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Gov’ts urged: Stay on track

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Many countries are failing to protect and promote the interests of all their people — despite pledging to do so in 2016 — the UN’s High Commissioner for Human Rights said in a statement.

In a special meeting of the Human Rights Council in Geneva to review progress on achieving the 17 Sustainable Development Goals (SDG) of the 2030 Agenda, Michelle Bachelet insisted that “overall, we are not on track” to meet its ambitious aims.

“The 2030 Agenda is a commitment to achieve greater international cooperation for a more equitable international order,” she said. “But above all, it is a promise extended to people previously locked out of development: the marginalized, disempowered and excluded communities; the millions of women, racial, religious and caste minorities, indigenous peoples, migrants, persons with disabilities, Roma and the poor.”

Acknowledging “tremendous progress in some countries” on tackling extreme poverty; mortality rates for the under-fives; and promoting education, particularly in Asia; Ms. Bachelet listed numerous obstacles that continue to prevent fair development for all.

Women’s inequality is a major impediment, she insisted, along with hunger, war and climate change.

“Conflicts are destroying people’s lives, hopes and ability to earn a decent livelihood in the places they were born,” she said. “44,400 people are forced to flee their homes every day because of conflict or persecution. Climate change is generating overwhelming environmental disasters, which devastate basic infrastructure and exacerbate tensions and conflicts.”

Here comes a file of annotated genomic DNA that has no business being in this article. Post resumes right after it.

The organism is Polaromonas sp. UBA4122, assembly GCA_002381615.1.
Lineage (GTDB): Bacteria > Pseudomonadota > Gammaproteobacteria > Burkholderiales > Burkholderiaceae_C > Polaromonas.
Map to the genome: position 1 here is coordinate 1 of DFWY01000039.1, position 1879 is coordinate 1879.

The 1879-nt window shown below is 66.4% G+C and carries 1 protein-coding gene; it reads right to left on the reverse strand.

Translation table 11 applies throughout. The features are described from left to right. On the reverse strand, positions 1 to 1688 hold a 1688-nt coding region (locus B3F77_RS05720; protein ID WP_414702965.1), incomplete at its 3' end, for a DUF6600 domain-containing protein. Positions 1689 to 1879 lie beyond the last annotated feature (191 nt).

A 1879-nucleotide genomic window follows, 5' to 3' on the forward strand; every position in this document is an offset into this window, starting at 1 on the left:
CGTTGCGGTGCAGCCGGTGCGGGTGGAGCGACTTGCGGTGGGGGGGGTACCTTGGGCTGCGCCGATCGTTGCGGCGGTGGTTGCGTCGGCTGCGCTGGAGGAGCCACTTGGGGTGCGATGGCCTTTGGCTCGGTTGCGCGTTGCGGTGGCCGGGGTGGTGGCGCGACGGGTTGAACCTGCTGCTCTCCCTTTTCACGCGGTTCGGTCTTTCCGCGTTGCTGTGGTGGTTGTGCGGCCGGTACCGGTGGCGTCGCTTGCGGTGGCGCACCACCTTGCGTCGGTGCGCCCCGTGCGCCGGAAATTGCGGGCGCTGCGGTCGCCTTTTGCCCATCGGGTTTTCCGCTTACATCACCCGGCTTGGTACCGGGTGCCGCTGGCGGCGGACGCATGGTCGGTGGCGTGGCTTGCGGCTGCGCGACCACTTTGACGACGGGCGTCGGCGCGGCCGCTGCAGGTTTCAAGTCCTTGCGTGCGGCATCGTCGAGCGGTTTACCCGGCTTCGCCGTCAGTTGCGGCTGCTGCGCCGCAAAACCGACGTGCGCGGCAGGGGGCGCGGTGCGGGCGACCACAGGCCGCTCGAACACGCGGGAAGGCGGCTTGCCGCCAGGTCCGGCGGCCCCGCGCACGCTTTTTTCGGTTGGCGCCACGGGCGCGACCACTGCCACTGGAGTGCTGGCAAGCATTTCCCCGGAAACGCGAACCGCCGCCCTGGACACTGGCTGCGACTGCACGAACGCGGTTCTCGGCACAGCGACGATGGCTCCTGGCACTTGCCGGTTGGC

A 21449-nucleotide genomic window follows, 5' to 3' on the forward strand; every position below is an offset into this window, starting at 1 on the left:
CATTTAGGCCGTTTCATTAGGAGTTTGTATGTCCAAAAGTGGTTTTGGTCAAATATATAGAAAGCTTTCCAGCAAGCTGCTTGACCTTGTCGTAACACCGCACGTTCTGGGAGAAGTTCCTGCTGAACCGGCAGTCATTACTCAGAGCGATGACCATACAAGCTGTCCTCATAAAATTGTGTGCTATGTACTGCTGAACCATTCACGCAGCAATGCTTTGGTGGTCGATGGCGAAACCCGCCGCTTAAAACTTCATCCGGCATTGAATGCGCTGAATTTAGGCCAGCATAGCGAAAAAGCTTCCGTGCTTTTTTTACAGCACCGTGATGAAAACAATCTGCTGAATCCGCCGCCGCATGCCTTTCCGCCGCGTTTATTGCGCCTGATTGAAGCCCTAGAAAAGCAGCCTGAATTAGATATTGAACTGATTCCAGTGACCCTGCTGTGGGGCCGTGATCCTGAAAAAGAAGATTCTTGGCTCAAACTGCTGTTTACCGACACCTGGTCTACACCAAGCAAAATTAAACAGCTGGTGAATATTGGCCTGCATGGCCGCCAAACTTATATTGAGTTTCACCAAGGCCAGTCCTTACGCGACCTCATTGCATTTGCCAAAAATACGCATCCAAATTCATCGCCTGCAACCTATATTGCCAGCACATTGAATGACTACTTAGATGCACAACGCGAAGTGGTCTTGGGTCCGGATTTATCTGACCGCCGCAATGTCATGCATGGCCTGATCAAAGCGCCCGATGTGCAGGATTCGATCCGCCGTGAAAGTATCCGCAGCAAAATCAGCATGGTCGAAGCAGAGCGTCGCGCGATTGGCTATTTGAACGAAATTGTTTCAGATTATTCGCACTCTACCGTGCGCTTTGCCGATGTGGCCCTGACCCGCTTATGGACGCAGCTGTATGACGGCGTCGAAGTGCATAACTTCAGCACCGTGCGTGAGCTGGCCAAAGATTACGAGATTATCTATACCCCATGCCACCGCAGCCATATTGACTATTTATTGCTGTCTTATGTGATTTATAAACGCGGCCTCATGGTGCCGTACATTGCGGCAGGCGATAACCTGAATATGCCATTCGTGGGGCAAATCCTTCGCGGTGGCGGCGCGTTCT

Questioning whether the world’s nations were meeting the “great goal” of leaving no-one behind by 2030, the UN rights chief cited International Labour Organization (ILO) data, which indicated a growing gap between the rich and poor, despite workers’ higher productivity.

“With just 12 years left to 2030, we need a greater sense of urgency about achieving the agenda’s promise to the world’s people,” she said, before explaining that the outcomes of the Human Rights Council meeting would contribute to the work of the High-Level Political Forum (HLPF) at the UN in New York in July — the organization’s central platform for follow-up and review of the 2030 Agenda for Sustainable Development.

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